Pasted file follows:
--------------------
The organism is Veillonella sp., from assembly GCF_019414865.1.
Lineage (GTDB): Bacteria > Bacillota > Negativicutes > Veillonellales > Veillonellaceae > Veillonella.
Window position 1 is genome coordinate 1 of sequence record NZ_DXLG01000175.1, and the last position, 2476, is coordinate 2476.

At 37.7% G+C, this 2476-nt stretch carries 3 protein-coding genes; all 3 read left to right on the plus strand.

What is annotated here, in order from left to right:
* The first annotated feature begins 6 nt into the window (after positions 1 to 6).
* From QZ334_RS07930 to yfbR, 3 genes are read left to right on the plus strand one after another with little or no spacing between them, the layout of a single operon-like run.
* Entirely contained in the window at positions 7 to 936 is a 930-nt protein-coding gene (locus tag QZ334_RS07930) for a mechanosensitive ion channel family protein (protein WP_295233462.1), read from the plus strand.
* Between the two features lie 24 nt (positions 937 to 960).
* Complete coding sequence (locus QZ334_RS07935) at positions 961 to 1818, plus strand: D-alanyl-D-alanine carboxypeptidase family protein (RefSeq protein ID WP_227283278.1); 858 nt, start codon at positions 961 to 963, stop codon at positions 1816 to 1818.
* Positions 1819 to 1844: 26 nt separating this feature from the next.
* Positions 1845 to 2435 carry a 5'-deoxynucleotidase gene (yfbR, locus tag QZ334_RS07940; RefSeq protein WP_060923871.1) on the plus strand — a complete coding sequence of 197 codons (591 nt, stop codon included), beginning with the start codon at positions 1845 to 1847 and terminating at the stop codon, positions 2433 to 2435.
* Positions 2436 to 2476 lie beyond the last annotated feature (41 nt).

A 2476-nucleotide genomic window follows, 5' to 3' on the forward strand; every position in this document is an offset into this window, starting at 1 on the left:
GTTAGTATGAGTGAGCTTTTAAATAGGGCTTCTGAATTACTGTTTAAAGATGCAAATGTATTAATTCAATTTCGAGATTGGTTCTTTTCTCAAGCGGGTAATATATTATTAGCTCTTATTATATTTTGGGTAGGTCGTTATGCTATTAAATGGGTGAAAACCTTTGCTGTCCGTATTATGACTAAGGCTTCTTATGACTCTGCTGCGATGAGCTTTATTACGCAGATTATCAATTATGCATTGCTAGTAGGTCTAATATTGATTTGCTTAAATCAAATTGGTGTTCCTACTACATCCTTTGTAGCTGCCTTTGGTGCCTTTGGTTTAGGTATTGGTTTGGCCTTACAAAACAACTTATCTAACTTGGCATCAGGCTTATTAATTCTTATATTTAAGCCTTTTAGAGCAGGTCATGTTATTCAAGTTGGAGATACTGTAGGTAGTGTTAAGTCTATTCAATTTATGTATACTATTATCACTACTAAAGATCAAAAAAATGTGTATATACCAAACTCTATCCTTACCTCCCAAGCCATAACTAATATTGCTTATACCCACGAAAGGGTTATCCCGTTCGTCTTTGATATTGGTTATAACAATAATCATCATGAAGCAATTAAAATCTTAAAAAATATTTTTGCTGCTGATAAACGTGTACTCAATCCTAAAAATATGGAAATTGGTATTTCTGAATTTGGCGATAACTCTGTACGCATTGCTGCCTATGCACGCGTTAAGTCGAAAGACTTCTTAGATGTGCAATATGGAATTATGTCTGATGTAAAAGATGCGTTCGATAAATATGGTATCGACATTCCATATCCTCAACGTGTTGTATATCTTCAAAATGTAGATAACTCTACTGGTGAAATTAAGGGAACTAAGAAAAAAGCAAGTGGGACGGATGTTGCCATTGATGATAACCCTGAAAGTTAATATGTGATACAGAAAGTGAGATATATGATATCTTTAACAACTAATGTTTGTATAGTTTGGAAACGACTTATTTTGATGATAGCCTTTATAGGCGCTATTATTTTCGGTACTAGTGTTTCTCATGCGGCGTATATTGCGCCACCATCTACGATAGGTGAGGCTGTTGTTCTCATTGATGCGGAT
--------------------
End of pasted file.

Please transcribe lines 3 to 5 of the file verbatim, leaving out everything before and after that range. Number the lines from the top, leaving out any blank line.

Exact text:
Window position 1 is genome coordinate 1 of sequence record NZ_DXLG01000175.1, and the last position, 2476, is coordinate 2476.

At 37.7% G+C, this 2476-nt stretch carries 3 protein-coding genes; all 3 read left to right on the plus strand.

What is annotated here, in order from left to right: